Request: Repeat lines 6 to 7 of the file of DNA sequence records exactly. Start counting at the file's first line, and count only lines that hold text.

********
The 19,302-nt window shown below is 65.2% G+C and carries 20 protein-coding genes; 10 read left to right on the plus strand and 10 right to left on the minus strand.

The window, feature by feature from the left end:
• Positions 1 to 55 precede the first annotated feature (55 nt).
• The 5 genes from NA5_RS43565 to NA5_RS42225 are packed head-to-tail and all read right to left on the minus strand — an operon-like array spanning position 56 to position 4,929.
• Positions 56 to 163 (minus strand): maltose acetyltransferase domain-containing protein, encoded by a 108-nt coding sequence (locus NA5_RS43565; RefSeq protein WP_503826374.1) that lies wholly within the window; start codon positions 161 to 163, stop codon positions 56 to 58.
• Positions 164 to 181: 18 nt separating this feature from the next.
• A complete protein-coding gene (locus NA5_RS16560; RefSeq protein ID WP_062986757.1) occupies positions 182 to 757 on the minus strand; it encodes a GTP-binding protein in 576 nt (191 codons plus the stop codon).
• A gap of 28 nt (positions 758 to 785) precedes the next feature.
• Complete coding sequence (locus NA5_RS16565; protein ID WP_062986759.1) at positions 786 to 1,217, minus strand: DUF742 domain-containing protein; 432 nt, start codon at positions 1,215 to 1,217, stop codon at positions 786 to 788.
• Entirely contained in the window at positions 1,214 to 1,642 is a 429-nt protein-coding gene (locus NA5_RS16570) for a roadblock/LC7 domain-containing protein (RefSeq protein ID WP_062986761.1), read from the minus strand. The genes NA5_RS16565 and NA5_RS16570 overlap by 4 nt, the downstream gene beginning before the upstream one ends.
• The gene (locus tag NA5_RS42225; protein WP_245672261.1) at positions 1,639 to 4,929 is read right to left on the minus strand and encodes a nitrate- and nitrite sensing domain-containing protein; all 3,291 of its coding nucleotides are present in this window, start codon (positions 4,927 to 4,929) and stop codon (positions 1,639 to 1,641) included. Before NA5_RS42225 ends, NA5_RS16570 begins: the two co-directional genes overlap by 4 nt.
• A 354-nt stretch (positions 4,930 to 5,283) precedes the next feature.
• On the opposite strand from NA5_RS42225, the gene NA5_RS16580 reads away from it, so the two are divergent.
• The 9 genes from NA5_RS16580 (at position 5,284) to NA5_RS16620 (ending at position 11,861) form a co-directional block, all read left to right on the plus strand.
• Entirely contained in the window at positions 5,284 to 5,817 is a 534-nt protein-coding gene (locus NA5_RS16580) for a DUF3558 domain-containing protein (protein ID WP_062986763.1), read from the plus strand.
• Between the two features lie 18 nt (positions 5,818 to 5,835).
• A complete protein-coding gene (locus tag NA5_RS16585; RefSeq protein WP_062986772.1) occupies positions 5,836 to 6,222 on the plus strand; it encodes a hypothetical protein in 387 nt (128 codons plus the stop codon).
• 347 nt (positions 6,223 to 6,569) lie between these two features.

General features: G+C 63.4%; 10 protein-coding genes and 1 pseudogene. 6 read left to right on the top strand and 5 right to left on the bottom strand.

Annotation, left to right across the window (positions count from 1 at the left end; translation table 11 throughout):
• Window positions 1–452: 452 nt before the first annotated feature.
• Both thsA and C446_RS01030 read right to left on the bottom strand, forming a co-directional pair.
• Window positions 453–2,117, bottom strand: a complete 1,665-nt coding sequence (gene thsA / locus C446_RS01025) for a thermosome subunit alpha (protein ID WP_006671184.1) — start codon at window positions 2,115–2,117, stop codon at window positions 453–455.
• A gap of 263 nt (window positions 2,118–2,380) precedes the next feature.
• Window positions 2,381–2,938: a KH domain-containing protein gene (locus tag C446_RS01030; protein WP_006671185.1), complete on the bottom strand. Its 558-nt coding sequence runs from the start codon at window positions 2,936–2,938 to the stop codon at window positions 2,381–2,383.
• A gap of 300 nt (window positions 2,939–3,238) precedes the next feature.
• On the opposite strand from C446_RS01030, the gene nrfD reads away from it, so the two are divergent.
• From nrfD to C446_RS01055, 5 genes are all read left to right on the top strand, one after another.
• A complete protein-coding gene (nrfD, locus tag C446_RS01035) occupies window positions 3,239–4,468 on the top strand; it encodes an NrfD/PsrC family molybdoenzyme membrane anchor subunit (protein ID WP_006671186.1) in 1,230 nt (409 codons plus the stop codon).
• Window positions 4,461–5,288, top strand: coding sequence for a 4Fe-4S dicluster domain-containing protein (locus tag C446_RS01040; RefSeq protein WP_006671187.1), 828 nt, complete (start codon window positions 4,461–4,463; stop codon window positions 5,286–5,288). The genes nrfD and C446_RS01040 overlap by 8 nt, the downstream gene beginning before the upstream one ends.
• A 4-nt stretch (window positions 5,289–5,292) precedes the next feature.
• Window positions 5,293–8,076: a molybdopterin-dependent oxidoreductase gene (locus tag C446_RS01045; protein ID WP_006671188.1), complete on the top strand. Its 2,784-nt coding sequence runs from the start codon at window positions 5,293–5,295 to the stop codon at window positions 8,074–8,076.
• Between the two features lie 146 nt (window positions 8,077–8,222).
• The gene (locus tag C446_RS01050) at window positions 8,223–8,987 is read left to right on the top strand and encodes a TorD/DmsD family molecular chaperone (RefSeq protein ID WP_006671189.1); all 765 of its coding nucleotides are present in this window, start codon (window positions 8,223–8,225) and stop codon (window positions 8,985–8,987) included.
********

• Positions 164 to 181: 18 nt separating this feature from the next.
• A complete protein-coding gene (locus NA5_RS16560; RefSeq protein ID WP_062986757.1) occupies positions 182 to 757 on the minus strand; it encodes a GTP-binding protein in 576 nt (191 codons plus the stop codon).